t. the ing—"As long as you are in Galway door. I put out my head at the window, we will never leave your school for any and I must make half a dozen enquiries one-I don't care what either priests or “what is wanted" (most of what they nuns say." Dinner is served up, and say being inexplicable.) At last I shut we are in a great glee, rehearsing what up the window, and from the unexpectwe have passed through. Miss S. savs ed alarm, sleep goes away for a time. -"I think we should be lonely, after Then we compose ourselves again; and all, if we had not this school in this un just as we fall over, an ill-behaved young social desert.” “School," says Mrs. S., man, who has been out, as it is reported, “the Connexion need never send a Mis in the fields, doing no good, till two sionary to this country without a school." o'clock in the morning, comes home, and But, as we dine with a good conscience, kicks his door so violently, that we suphaving done a little for the cause of God, pose the noise is at our own door: So a loud knock is heard at the door. One our sleep departs. Next, we hear low leaves the table; and there is a young talk under our window; and, when I boy with a paper in his hand; having put out my head, I see, with the moonread the bills in the windows, and found light, persons under a coverlet, lying out my name, he sends up a document, just at my hall door; I run down stairs, saying that his name is William Sey. and as I turn the key through its wards, mour, and that he is dying of hunger : up rise a man and a woman, and haste though there never was a person called away. On returning to bed, the scenes

witnessed having driven away sleep, I get up and walk in my night.dress on the floor, look out at the moon walking in her brightness : go to prayer; hear the clock strike ten, eleven, twelve, one and two. Then we go to sleep ; and, during the next day, we feel sleep overtake us sitting upon our seats, or by the sea side.

When we came to reside in Nun's Island Street, a woman, very near to us, was so outrageously wicked, that we thought we could hardly live beside her; by returning good for evil, she and her family were melted down; her daughter was taken so ill, that her life was despaired of. Mrs. Seymour went to see her, and though a bigoted Romanist, she was so far impressed, as to allow Mrs. S. to pray with her. After her recovei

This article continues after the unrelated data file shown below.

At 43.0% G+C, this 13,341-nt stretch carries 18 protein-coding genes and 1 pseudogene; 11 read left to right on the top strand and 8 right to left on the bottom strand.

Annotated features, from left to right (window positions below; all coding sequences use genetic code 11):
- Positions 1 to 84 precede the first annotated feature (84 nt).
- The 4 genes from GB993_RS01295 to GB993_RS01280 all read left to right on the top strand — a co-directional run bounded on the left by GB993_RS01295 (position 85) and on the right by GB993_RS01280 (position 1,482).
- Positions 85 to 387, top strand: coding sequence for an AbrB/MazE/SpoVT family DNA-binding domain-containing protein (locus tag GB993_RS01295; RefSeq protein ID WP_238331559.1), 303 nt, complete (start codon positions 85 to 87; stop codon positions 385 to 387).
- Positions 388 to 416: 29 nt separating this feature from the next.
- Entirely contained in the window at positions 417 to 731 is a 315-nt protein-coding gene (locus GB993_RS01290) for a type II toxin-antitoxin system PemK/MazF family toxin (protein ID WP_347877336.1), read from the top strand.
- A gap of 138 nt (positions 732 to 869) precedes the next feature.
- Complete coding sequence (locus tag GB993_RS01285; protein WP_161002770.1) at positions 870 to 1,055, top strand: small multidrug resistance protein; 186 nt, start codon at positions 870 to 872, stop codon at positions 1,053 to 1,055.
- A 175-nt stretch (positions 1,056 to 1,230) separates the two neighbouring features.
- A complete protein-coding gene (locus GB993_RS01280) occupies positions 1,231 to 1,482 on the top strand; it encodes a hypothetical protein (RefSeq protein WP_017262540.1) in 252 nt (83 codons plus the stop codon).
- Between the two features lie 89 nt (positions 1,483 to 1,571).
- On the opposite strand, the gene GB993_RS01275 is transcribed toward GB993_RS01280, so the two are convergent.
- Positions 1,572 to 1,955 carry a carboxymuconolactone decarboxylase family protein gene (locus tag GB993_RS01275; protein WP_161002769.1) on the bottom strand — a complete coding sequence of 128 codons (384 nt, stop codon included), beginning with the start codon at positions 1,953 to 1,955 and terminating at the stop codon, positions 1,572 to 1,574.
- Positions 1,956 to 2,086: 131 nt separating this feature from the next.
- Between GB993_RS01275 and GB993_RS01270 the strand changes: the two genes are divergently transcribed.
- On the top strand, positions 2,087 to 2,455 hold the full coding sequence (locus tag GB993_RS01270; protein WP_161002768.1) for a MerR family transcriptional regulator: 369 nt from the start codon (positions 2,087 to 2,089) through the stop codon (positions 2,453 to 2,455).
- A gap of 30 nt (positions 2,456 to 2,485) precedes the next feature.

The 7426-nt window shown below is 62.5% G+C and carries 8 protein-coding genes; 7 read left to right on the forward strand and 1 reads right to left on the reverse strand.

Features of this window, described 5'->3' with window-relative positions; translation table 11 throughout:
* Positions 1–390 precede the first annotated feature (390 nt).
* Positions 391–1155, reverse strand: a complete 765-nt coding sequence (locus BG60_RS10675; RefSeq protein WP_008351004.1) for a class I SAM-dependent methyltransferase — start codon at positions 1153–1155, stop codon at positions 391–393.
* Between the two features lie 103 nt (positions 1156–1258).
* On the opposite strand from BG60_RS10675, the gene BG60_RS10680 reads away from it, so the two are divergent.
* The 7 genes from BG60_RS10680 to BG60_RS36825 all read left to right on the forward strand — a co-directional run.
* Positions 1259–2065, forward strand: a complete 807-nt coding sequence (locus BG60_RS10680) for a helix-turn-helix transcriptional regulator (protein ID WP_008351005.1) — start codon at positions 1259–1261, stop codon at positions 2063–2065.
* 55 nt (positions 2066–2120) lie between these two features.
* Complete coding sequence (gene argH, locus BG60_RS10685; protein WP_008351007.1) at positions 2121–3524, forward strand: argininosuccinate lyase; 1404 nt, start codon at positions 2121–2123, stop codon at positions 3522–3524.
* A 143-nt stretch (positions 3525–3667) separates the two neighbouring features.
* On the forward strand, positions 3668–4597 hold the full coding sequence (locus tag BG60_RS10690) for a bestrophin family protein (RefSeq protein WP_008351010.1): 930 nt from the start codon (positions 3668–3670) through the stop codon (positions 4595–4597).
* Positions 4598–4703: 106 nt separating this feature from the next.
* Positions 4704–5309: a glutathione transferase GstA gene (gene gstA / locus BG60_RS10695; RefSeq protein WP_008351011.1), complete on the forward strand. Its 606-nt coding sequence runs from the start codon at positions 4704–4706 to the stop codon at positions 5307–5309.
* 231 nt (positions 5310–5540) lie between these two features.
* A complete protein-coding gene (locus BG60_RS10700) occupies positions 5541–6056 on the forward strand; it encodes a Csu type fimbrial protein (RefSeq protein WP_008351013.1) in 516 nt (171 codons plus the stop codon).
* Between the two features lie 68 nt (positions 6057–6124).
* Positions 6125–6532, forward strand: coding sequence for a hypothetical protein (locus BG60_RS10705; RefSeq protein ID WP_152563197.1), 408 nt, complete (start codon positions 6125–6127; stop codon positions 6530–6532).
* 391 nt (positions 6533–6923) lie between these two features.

her mot us a visit. After some conversation in our drawing room, about the goodness of God in her recovery, Mrs. S. proposed prayer. The young woman fell down upon her knees at once, but the old woman stood on her feet, as papists will not kneel with protestants. Mrs. S. commenced her prayer; when the old matron exclaimed, it is not sin to pray, I'll kneel too.' After prayer, she said, “give me the religion that does not hold a horse-whip over my head-give me the religion that shews me a good example, instead of whipping me." This was a reference to the priest: and this was one of the most ferocious papists in Galway. Yours, in the Lord Jesus,

J. SEYMOUR.

an

III

mission stations in Ireland and Canada, during the past year; and not only joins in present supplication, but pledges itself to make it matter of earnest and persevering prayer throughout the coming year, that God would vouchsafe the like blessing to all our stations and home circuits, and to all the churches of his saints: making each and all centres of purity and peace, and successful instruments in accomplishing the salvation of a lost world.

Second,-That, impressed with the importance of establishing Christian ordinances, and a Christian ministry, in the various colonies now so rapidly forming in various parts of the British dominions, this meeting pledges itself to increased exertions in support of the funds of the mission, and will rejoice to learn that the Committee have thus been enabled to extend the sphere of its operations and usefulness.

Third,- That this meeting learns with high satisfaction, the success with which it has pleased God to crown our home missionary labours in the populous and rapidly enlarging town of Bolton; and, assured that other fields of usefulness, equally necessitous, and at the same time, equally hopeful, are presented in the other manufacturing and mercantile towns of Great Britain, it would express its confident hope, that an effort will be made during the year, to open, at least, one other home missionary station, and earnestly prays that it may be crowned with equal success.